Commentary

NC sports columnist: NCAA should tell North Carolina that HB2 “repeal” is “lipstick on a pig”

You know your state is seriously behind the times when it’s getting blasted over basic social policy by journalists who normally busy themselves with touchdowns, fast breaks and home runs. Yet here’s another important North Carolina sports columnist speaking out: Scott Fowler of the Charlotte Observer. Fowler says the NCAA should tell North Carolina that today’s HB2 repeal bill is not nearly enough:

“If I were the NCAA, I would have four words for North Carolina regarding this HB2 repeal:

Not nearly good enough.

It’s obvious that the HB2 ‘repeal’ has been approved 70-48 after winding its way through the political corridors of our great state has a sense of urgency. It awaits the governor’s signature because the NCAA is about to hand out another string of championship site selections for 2018-2022, and North Carolina wants to be included.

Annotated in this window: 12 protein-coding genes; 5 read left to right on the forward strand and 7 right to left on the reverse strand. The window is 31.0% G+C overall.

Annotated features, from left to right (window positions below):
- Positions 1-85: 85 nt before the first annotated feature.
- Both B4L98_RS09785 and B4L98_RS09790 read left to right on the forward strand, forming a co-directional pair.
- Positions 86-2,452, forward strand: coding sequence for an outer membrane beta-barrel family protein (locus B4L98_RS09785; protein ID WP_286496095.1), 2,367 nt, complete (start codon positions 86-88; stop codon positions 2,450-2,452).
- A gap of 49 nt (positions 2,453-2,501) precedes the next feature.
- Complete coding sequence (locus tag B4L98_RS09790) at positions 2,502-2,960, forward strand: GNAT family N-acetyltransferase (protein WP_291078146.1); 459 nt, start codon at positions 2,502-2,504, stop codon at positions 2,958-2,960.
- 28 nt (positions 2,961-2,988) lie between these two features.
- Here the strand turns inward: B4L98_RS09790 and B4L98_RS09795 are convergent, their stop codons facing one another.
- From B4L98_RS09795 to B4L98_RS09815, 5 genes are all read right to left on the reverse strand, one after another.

But I can’t see how the NCAA will do anything but tell North Carolina lawmakers that this shot just rimmed out. No, worse than that. This compromise that pleases no one is an airball, and should be labeled as such by a passionate crowd that just saw a terrible misfire in a packed arena.

Although state legislators and Gov. Roy Cooper are going to hail this as a last-minute victory assuming it jumps through every political hoop, it looks to me a lot more like smearing lipstick on a pig. It does not fulfill Cooper’s promises to the LGBT community. It does not allow local governments to pass anti-discrimination ordinances until at least December 2020, and that was one of HB2’s most basic and controversial requirements. The new bill leaves all gay people vulnerable to unequal treatment until past the next presidential election.

The NCAA hasn’t commented yet, but recently it noted in a statement and on Twitter that “The NCAA Board of Governors relocated NCAA championships because of the cumulative impact HB2 had on local communities’ ability to ensure a safe, healthy, discrimination-free atmosphere for all those watching and participating in our events.”

I can’t imagine this new bill will do anything to change that. The NCAA should tell North Carolina to go pound sand.”

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